Article Text

P3.225 Neisseria gonorrhoeae bacterial load differs between sample sites
  1. Van Der Veer Bmjw1,
  2. Dukers-Muijrers Nhtm2,
  3. Hoebe Cjpa2,
  4. Van Alphen Lb1,
  5. Wolffs Pfg1
  1. 1Maastricht University Medical Centre, Care and Public Health Research Institute, Maastricht, The Netherlands
  2. 2Public Health Service South Limburg, Department of Sexual Health, Geleen, The Netherlands


Introduction To date, there is limited data on Neisseria gonorrhoeae (NG) bacterial load in relation to transmission and symptoms of NG infection. Also, extra-genital sites are not often tested apart from specific risk groups. This could lead to untreated infections that potentially facilitate transmission of NG. In this study we describe the NG bacterial load in relation to sample site, sexual orientation, and age.

Methods Routine diagnostics samples of the STI clinic of the South Limburg Public Health Service between 2012 and May 2016 were used. In this period, 1141 samples (883 male and 258 female) from 836 patients were NG positive, among which 237 urine samples, 130 genital swabs, 394 anorectal swabs, and 380 oropharyngeal swabs. Bacterial load was determined by interpolation of a standard curve using the COBAS 4800. Multiple linear regression was used to describe bacterial load in which sample site, sexual orientation, and age were the determinants.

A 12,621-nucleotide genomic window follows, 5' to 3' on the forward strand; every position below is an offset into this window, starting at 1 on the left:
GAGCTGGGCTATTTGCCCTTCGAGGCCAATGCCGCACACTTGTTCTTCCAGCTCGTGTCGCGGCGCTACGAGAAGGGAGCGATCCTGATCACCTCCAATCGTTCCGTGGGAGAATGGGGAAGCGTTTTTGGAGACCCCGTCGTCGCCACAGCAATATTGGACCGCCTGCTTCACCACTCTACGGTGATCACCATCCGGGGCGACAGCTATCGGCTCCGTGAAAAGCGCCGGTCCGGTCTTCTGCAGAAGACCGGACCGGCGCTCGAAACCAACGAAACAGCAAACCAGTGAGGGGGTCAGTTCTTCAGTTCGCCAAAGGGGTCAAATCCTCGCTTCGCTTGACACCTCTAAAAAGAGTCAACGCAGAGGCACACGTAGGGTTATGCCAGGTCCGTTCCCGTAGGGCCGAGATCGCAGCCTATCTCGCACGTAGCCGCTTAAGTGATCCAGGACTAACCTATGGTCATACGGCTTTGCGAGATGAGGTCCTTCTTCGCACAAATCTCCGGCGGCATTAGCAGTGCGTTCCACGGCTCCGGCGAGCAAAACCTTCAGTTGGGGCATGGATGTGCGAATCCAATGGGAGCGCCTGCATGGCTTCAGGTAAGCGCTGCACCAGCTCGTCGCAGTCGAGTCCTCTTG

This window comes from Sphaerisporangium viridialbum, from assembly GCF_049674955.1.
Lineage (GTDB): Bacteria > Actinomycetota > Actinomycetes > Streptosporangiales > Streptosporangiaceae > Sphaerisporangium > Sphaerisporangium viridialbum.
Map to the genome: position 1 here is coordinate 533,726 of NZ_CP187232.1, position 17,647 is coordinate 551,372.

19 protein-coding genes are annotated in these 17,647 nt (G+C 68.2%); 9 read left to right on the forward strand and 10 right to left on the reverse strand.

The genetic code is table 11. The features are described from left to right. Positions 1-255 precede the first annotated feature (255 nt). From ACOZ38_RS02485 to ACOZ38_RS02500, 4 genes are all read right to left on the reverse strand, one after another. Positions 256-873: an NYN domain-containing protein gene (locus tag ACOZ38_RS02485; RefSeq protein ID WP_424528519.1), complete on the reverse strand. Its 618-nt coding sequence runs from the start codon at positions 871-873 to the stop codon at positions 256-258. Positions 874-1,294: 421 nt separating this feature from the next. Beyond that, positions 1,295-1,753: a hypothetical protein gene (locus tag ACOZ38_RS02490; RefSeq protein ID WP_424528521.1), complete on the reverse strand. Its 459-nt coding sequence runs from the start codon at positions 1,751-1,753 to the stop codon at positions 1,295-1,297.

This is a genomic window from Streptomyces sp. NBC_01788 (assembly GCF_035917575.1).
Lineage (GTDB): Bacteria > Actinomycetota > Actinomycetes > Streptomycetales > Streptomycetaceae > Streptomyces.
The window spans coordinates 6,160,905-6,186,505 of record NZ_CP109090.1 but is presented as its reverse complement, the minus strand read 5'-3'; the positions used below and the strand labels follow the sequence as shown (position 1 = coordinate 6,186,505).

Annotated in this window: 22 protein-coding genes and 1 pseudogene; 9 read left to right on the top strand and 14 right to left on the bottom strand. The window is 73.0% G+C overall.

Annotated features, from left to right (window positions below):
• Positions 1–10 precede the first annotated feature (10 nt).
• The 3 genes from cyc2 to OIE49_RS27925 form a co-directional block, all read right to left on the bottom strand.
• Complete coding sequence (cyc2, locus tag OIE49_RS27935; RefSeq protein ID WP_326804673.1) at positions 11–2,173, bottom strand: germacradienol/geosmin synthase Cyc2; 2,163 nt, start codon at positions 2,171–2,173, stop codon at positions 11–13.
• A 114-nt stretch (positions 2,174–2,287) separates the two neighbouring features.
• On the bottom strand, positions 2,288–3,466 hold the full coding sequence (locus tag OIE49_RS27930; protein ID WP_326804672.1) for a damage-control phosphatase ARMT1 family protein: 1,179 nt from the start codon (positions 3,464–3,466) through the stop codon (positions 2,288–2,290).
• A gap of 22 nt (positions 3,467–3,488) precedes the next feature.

Results In 471 of 629 (74.9%) patients with an extra-genital NG positive sample, only the extra-genital sample was positive, among these were 367 men who have sex (MSM) with men, 34 heterosexual men (HSM), and 70 women. Most patients were positive at a single sample site, 221 oropharyngeal (130 MSM, 32 HSM, and 59 women) and 165 anorectal respectively (154 MSM, 2 HSM, and 9 women). Sample site and age were significant determinants for load (both p<0.001), in contrast to sexual orientation (p=0.096). When comparing sample sites oropharyngeal swabs have a significant lower load (p<0.001), whereas urine samples have a significant higher load (p<0.001).Genital and anorectal swabs loads do not differ (p=0.315). Lower bacterial load appears to be correlated with older patients.

Conclusion NG bacterial load is for a large part driven by sample site. Oropharyngeal NG infections are often asymptomatic which could be related to a lower bacterial load. However, the role of the observed load differences in transmission and symptoms should be addressed in future studies.

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